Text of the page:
Though SHM had an ongoing relationship with sanofi-aventis in which they were funding SHM quality improvement projects, I neglected to disclose this relationship in my letter to the FDA. SHM did publicly disclose its relationships with industry on our web site and in other public reports, but looking back now I clearly see how the FDA would have been better served to have had the full details of this relationship presented in our letter along with our scientific comments, so that they could have considered my comments letter in this context. I regret that omission and its impact on SHM’s reputation for being straightforward and transparent.

I cannot rewind the past. What I can do, and what we have done in the past year, is commit to implementing the strong policies for disclosure and transparency that the SHM Board put in place in 2010, which are available at www.hospitalmedicine.org/industry.

As explained in SHM Past President Jeff Wiese’s October 2010 article in The Hospitalist titled, To Err is Human, these policies outline that SHM will not comment on any drug or device unless the communication is first fully reviewed and approved by its Board of Directors. Further, all communications from SHM now contain a standard footer on the Society's printed and electronic letterhead that directs the recipient to an SHM conflicts of interest webpage, which outlines all of SHM’s relationship with industry.

I sincerely regret that my actions in this instance have drawn attention away from the exceptional work that hospitalists are doing every day and the work that SHM continues to do to support those efforts. I regret any negative impact this situation has had on the Society of Hospital Medicine.

I welcome your input and questions on this important issue and ongoing dialogue. Please feel free to contact me at lwellikson@hospitalmedicine.org.

I am committed to providing the future leadership that you, SHM and our specialty deserve and that you have come to expect from me.


Larry Wellikson, MD, SFHM
Chief Executive Officer
Society of Hospital Medicine

David Tribble said...

It was gratifying to see emphasis on clinical evidence in the portion of this post that deals with ongoing Medicare expenditure for procedures for which evidence of medical efficacy is sorely lacking. These do, indeed, represent low-hanging fruit that begs to be picked. More to the point, we have clinical evidence to drive our decision-making here.

A discussion of evidence was, however, visibly lacking in the presentation of the financial relationship between SHM and Sanofi. I could find the conspiracy theory more acceptable if I knew, for example, that generic enoxaparin is therapeutically equivalent to brand-name Lovenox (r). Conversely, if there is evidence that generic enoxaparin is significantly inferior to brand-name Lovenox (r), it is difficult to argue that SHM's position is anything other than supported by evidence.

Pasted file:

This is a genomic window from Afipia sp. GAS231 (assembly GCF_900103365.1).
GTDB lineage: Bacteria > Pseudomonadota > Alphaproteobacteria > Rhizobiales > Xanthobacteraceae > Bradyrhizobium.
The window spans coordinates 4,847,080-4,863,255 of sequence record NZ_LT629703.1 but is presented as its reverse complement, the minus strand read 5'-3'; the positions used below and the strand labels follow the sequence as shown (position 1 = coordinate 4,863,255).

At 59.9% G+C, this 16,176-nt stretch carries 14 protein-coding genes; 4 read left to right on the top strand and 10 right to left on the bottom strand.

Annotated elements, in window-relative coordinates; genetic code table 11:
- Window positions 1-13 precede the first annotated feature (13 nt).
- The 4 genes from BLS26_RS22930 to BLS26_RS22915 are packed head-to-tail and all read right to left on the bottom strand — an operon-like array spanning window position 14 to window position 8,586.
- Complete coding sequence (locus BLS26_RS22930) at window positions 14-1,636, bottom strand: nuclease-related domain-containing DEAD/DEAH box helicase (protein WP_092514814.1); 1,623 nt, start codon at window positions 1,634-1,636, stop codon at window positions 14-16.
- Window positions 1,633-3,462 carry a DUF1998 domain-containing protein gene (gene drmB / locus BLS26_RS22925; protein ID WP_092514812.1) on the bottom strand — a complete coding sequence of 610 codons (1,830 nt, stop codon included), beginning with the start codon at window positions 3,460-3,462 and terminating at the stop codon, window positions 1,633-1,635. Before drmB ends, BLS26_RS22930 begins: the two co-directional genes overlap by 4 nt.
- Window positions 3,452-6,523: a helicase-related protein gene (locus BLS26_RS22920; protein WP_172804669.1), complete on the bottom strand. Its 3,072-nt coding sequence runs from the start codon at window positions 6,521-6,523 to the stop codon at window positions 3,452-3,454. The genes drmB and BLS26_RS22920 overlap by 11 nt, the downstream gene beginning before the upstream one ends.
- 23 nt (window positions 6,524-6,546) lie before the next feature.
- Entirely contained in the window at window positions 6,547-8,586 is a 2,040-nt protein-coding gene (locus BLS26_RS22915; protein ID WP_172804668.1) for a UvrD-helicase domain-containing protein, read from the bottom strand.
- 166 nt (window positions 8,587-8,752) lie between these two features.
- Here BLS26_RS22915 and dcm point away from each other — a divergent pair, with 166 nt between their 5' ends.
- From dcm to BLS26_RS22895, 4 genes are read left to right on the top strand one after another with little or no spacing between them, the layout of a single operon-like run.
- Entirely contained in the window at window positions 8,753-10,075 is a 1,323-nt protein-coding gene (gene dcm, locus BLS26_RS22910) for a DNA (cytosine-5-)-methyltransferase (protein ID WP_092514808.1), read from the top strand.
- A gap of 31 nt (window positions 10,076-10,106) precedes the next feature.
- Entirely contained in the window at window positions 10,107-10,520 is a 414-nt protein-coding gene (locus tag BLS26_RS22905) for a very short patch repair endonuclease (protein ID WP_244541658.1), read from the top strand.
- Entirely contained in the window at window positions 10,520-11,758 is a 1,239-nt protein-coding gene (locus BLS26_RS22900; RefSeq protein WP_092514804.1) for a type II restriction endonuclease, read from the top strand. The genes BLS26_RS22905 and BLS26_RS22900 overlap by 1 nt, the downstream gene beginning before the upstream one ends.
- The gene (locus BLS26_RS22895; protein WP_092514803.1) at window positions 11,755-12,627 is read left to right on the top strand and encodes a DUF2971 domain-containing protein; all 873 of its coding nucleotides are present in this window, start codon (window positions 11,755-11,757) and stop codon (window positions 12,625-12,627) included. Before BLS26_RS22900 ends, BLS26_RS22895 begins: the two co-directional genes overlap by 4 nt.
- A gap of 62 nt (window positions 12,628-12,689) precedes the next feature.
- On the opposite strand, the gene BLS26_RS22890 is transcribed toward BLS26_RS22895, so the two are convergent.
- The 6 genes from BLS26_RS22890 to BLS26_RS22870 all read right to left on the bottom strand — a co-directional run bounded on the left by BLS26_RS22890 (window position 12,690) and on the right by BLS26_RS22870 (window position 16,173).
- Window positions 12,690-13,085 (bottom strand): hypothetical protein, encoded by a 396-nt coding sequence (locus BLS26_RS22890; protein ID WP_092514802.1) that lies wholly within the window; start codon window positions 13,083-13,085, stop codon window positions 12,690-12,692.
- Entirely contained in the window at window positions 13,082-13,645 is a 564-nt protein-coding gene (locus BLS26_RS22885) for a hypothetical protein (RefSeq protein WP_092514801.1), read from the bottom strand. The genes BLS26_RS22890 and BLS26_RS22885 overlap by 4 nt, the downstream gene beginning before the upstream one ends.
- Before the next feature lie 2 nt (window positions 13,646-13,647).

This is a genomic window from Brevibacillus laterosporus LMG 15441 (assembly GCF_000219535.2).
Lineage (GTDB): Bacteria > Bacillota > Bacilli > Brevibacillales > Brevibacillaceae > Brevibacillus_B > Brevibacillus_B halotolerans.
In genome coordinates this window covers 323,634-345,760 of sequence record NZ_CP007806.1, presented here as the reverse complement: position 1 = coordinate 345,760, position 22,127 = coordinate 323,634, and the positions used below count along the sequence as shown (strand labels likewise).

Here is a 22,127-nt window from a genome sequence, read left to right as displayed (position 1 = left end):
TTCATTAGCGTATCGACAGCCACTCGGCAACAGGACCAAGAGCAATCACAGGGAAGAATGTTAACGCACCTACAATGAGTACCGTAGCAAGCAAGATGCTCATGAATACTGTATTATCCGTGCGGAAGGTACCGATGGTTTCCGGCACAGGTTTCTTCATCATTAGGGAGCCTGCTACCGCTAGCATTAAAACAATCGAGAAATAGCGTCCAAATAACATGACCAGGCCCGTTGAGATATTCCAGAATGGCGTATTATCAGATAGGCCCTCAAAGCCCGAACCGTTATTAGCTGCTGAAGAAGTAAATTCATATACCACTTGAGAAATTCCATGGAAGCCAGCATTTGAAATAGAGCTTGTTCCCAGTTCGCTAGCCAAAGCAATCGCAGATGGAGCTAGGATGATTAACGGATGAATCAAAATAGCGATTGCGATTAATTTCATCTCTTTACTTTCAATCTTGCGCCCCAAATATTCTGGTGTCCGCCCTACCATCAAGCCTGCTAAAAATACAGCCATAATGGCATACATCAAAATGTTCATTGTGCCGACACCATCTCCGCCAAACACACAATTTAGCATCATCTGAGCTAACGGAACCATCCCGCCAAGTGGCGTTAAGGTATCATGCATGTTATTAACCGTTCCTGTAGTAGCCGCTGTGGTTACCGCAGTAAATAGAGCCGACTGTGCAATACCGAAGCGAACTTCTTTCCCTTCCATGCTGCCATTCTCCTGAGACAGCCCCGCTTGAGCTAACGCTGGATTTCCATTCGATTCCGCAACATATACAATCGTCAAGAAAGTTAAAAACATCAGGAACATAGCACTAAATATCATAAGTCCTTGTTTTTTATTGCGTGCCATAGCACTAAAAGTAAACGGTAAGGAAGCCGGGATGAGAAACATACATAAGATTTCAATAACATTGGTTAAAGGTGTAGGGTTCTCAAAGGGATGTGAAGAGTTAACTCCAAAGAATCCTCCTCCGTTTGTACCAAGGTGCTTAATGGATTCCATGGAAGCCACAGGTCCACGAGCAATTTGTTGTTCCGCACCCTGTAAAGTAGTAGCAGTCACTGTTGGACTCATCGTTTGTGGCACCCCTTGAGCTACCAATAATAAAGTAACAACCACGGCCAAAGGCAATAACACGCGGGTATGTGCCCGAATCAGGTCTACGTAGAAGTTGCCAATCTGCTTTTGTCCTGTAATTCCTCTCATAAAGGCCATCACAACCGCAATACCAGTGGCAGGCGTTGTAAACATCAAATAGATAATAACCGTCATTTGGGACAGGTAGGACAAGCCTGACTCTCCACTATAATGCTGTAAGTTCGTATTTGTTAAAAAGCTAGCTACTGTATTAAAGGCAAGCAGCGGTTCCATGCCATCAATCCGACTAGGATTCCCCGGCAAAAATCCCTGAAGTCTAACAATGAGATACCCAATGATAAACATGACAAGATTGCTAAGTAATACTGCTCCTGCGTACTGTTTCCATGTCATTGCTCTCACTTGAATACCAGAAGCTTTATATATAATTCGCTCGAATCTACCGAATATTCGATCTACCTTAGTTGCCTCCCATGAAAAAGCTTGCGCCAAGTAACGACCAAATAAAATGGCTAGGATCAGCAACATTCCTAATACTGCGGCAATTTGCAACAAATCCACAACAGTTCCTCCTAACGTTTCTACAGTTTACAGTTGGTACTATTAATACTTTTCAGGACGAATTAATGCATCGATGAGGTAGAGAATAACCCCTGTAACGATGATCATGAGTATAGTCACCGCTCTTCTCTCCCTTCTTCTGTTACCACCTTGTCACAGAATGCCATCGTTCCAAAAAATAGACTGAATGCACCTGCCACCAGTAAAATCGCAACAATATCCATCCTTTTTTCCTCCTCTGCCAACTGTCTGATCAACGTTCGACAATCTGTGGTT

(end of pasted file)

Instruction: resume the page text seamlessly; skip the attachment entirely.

Now that we are in the world of direct-to-consumer advertising of all sorts of drugs and biologicals, it is difficult to presume that anyone is free from commercial influence.

Even banning all industry support from professional society meetings will not rid the individual physician of the responsibility of looking at published output with a critical eye.

Dan Matlock said...

Too bad we can't quantify the value of trust - then we could do a real cost/benefit analysis.

Anonymous said...

It was gratifying to see emphasis on clinical evidence in the portion of this post that deals with ongoing Medicare expenditure for procedures for which evidence of medical efficacy is sorely lacking. These do, indeed, represent low-hanging fruit that begs to be picked. More to the point, we have clinical evidence to drive our decision-making here.

A discussion of evidence was, however, visibly lacking in the presentation of the financial relationship between SHM and Sanofi. I could find the conspiracy theory more acceptable if I knew, for example, that generic enoxaparin is therapeutically equivalent to brand-name Lovenox (r). Conversely, if there is evidence that generic enoxaparin is significantly inferior to brand-name Lovenox (r), it is difficult to argue that SHM's position is anything other than supported by evidence.

Now that we are in the world of direct-to-consumer advertising of all sorts of drugs and biologicals, it is difficult to presume that anyone is free from commercial influence.

Even banning all industry support from professional society meetings will not rid the individual physician of the responsibility of looking at published output with a critical eye.

-David Tribble

CNA Training Online said...

I am really not surprised by this because the government seems to allocate money into stuff that we don't need

Medical Supply Stores said...

Such an great job, Alex, especially for pointing out the all too cozy relationship between big medical societies and drug companies.
Thanks for post.